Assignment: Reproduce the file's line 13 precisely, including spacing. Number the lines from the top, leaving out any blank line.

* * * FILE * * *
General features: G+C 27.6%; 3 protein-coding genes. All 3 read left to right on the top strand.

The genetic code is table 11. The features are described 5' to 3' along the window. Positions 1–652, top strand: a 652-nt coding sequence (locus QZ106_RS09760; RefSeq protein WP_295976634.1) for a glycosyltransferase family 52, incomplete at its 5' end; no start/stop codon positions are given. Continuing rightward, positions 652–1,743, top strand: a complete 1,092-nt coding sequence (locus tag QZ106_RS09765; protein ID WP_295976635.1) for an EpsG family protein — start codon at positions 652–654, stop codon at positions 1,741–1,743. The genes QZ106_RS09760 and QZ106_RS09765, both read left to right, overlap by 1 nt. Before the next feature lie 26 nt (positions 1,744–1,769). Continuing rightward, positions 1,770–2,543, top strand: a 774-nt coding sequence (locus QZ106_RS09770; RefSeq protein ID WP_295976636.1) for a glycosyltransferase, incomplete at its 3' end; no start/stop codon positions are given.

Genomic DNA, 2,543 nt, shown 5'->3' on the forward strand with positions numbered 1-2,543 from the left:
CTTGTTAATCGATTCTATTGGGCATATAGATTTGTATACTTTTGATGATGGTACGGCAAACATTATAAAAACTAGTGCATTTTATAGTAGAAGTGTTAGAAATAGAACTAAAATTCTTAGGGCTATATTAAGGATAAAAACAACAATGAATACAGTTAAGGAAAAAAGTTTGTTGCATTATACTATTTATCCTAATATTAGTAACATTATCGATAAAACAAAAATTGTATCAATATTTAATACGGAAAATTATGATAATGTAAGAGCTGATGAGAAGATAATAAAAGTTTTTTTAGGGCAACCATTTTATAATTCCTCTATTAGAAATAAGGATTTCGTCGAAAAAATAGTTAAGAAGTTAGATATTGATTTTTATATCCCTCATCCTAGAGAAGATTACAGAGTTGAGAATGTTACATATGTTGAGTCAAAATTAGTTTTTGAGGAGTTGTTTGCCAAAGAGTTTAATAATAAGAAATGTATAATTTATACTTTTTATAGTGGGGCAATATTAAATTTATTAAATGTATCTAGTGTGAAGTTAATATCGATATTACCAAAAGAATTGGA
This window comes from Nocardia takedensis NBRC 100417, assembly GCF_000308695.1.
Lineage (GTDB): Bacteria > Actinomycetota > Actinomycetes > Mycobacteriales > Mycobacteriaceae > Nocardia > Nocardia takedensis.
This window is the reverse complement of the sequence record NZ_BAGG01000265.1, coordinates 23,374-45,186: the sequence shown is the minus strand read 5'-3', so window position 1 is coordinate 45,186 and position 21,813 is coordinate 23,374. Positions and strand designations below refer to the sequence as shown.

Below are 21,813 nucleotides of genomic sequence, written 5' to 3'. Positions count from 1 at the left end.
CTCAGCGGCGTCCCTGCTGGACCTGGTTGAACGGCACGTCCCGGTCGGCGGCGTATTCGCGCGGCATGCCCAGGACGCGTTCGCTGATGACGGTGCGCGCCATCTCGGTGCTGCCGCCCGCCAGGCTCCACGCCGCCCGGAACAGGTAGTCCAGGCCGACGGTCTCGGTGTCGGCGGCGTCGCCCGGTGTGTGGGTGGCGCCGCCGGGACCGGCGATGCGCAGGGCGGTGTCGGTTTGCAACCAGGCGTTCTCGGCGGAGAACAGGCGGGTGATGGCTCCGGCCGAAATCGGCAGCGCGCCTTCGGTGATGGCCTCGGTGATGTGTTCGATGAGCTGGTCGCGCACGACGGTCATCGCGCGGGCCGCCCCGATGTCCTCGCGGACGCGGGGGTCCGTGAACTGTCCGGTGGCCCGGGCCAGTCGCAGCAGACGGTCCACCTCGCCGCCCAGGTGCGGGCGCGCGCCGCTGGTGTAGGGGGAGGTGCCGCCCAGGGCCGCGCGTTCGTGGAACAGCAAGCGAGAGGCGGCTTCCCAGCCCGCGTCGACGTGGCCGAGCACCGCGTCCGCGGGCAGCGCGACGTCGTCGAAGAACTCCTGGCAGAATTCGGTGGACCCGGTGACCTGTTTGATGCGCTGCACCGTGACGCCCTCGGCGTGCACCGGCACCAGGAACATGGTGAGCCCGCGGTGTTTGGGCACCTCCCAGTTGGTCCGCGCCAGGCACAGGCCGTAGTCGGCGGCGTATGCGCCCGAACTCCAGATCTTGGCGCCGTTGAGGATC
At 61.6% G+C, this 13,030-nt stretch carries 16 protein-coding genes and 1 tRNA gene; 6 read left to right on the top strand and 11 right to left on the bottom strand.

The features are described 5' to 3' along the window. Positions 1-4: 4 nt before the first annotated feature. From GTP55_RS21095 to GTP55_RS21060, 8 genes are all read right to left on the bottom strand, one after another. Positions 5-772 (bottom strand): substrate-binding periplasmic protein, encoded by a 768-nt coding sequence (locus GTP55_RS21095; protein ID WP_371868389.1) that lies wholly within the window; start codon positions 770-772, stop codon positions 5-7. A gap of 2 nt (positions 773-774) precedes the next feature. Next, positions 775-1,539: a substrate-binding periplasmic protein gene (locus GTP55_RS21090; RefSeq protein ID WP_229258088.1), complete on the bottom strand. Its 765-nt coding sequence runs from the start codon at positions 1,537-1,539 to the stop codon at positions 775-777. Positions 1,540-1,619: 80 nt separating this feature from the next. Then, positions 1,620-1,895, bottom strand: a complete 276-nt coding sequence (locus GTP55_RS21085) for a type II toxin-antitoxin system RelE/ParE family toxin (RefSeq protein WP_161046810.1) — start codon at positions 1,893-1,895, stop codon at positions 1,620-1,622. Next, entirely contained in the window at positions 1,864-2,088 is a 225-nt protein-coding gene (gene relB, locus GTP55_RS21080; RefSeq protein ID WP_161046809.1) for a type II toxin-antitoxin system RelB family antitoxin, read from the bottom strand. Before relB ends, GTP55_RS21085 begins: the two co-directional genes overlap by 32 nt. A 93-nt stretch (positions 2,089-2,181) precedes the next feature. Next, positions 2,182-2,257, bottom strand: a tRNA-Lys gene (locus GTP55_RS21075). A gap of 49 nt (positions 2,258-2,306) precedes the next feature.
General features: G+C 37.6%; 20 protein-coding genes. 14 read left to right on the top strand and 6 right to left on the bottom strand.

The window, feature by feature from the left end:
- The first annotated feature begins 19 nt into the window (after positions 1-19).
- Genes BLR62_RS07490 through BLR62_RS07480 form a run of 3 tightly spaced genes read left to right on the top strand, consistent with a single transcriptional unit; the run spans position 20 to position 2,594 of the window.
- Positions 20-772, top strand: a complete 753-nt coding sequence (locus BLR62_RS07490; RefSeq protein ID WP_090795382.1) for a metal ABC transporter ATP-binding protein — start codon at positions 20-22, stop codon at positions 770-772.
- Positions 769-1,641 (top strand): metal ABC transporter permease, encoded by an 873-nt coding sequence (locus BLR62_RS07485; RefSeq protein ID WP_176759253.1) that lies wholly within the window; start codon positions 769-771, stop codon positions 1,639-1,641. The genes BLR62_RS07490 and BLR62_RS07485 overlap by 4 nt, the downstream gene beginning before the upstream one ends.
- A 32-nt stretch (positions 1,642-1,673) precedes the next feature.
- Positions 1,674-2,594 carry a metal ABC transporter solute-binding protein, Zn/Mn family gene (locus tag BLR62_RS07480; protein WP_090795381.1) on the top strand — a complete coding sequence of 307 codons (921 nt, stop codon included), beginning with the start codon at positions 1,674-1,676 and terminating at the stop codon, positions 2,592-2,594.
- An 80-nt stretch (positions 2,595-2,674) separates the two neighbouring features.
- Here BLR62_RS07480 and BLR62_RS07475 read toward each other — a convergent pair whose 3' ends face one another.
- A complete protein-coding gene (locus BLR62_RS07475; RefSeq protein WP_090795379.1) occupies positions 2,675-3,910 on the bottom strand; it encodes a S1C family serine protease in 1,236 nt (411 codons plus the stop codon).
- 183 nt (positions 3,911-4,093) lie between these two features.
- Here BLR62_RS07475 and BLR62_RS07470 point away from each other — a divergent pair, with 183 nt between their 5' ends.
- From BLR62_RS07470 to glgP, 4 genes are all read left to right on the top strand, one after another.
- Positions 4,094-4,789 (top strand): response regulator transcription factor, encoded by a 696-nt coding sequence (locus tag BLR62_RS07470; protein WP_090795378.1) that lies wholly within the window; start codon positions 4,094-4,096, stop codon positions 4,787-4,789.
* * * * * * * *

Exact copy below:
The window, feature by feature from the left end: